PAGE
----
How Does SARS Have the Authority to Tax Me If I Earn My Income Abroad?
Many South African expats believe that the South African Revenue Service (SARS) has no right to tax the income they earn from a source outside of SA. However, this is simply not true.
SA operates on a residency-based tax system, not a source-based tax system. This ultimately means that SARS taxes South African residents on their worldwide income, compared to South African non-residents, who are only taxed on income that is sourced within SA.
Luckily, this is where a DTA comes in.
Through a formal application to SARS, the DTA process is a mechanism through which outbound expats temporarily change their South African tax residency status from residents to non-residents, which means that any foreign income earned is classified as non-taxable in SA.
Do I Still Need to File Tax Returns If I Am Working Abroad?
Once you have successfully applied the DTA process, you will still file a tax return and declare your foreign income to SARS. The difference is that you will do this as a non-resident, meaning that your foreign income will not be taxable in SA.
You are only exempt from filing a tax return if you have undergone the financial emigration process (i.e., permanently breaking your tax residency in SA).
Is There a R1.25m Limit on The Amount of Foreign Income That Is Exempt from Tax in Terms of The DTA Process?
Under the DTA process, there is no limit to the amount of foreign income that can be non-taxable in SA.
This mistaken belief stems from confusing the DTA process with the section 10(1)(o)(ii) exemption of the Income Tax Act, No. 58 of 1962 (“section 10 exemption”). The section 10 exemption is limited to the first R1,25m of foreign employment remuneration earned.
Before applying the section 10 exemption, one must meet certain requirements, and it should be noted that any foreign employment remuneration earned above this R1,25m threshold will be subject to normal income tax in SA.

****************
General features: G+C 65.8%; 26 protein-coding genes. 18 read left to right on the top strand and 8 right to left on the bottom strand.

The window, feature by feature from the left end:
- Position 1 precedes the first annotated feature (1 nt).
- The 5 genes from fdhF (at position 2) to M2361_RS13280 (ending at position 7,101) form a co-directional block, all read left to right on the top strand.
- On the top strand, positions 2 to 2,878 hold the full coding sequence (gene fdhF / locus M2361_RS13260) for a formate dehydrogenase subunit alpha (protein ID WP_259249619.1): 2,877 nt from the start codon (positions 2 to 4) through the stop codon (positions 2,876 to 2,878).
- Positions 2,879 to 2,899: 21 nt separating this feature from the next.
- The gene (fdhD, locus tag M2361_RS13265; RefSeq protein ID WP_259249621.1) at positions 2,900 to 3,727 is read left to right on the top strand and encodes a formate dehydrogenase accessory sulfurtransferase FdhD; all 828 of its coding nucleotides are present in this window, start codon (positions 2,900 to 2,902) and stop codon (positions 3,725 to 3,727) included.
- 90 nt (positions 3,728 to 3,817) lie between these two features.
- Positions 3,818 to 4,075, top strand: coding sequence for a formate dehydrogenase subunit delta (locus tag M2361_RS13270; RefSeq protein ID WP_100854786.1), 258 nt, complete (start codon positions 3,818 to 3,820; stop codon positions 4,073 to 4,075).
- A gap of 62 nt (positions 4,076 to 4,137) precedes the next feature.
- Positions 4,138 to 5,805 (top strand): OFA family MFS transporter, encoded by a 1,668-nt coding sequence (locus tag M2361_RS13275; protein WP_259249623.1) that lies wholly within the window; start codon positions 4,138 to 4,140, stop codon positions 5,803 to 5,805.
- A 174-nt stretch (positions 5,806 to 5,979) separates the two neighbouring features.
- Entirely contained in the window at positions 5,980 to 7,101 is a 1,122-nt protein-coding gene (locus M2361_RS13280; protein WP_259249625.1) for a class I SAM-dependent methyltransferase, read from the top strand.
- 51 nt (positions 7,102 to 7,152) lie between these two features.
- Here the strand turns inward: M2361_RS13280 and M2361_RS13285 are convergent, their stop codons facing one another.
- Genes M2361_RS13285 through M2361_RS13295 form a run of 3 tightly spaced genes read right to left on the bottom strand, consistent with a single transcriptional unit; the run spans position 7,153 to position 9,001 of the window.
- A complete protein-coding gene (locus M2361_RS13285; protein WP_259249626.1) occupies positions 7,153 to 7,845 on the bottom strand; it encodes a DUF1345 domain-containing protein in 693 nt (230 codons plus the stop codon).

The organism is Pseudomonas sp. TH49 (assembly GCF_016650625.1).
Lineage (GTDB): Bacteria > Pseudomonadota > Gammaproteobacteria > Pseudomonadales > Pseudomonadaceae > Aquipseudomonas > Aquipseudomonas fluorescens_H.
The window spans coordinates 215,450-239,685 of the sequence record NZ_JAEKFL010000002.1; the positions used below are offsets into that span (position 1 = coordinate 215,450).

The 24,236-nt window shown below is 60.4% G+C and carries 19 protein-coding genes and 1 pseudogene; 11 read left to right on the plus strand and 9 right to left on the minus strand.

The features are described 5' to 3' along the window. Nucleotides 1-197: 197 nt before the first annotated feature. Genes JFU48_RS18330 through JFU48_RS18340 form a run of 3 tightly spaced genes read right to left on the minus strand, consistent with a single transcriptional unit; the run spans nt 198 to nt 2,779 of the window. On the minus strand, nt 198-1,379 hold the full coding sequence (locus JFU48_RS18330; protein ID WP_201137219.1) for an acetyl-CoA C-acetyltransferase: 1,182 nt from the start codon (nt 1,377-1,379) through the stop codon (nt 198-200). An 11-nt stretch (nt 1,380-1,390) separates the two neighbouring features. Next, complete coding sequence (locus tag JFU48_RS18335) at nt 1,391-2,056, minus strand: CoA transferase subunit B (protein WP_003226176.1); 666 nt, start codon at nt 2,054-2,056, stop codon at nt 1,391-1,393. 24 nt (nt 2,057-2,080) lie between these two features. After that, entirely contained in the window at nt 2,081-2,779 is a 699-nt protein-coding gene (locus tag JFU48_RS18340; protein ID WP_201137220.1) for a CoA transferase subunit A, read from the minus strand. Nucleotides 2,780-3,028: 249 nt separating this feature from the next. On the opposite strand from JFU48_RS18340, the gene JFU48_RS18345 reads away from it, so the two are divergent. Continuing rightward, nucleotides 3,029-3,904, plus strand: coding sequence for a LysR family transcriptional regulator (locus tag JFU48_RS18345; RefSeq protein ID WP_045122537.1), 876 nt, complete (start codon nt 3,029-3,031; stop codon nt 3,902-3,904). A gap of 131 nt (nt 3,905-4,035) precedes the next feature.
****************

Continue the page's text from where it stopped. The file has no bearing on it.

If I Make Use of The DTA Process, Do I Avoid “Exit Tax”?
South African expats that have moved abroad permanently and have undergone financial emigration are liable for an “exit tax” which is a once-off, deemed capital gains tax on specific worldwide assets of an outbound expat. Essentially, SARS claims tax on certain assets of an expat as if they had been sold the day before the expat ceased to be tax resident in SA; this is a fictional sale of assets and more often than not, triggered the day before the expat leaves SA.
Many expats believe that the DTA process allows them to avoid paying this exit tax. This is incorrect. The exit tax is levied on a taxpayer by virtue of the taxpayer changing their tax residency status from resident to non-resident (either permanently through financial emigration or temporarily through the DTA process). Therefore, exit tax may also be payable under the DTA process.
The Next Steps
Navigating the DTA process is far from straightforward, with information on the subject not readily accessible. This is made even more difficult by the fact that there is a lot of misinformation passed around between expat communities. If in doubt, it is always best to seek advice from an expert.